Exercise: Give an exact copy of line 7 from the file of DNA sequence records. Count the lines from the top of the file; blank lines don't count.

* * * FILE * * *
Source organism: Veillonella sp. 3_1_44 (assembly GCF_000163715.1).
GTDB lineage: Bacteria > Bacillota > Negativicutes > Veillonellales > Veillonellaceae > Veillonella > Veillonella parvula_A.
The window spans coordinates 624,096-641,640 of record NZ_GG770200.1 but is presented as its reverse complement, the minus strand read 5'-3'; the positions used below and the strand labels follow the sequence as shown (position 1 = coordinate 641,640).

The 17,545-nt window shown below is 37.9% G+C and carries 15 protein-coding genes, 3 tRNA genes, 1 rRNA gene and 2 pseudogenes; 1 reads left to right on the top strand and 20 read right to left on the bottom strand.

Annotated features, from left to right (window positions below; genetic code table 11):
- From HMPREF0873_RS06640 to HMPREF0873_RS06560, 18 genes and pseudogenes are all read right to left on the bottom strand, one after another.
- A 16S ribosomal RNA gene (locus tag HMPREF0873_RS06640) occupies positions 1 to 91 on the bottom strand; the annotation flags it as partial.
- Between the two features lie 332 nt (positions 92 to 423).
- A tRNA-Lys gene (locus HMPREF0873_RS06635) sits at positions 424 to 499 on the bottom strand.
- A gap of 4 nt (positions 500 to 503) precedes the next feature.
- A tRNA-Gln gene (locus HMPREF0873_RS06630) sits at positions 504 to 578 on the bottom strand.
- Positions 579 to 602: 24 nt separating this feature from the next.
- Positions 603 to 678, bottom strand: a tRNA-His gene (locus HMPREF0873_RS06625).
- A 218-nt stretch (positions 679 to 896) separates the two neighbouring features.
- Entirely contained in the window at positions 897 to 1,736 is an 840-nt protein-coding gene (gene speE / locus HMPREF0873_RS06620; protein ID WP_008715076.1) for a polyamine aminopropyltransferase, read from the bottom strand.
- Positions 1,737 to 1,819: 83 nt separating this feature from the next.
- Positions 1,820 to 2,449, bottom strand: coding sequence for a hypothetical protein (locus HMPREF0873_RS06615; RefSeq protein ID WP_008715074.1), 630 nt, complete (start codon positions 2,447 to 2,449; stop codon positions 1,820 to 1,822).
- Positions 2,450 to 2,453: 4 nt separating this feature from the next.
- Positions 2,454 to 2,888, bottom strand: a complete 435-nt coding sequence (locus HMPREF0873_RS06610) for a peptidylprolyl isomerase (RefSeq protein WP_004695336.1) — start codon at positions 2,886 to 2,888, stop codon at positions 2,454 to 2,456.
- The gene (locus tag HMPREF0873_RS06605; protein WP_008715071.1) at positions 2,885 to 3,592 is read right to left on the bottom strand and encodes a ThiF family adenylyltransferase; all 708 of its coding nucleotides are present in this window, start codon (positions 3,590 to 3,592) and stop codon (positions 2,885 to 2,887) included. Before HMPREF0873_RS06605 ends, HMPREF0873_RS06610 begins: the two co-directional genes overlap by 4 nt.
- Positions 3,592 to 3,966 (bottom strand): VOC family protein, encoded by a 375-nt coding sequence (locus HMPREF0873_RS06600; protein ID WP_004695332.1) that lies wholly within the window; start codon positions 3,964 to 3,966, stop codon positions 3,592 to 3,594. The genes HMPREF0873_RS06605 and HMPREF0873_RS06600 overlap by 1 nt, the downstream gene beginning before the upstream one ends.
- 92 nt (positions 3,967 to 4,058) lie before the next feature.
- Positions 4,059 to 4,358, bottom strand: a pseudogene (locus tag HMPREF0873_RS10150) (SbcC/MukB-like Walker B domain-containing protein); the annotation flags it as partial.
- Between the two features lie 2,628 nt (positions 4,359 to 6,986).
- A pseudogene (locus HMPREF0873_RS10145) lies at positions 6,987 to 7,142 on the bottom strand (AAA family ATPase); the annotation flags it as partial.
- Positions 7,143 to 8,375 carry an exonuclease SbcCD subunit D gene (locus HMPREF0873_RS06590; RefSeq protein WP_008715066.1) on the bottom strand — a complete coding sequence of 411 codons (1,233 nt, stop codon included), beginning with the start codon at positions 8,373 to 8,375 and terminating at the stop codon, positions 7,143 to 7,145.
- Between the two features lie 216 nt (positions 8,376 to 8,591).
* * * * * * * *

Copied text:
- A 16S ribosomal RNA gene (locus tag HMPREF0873_RS06640) occupies positions 1 to 91 on the bottom strand; the annotation flags it as partial.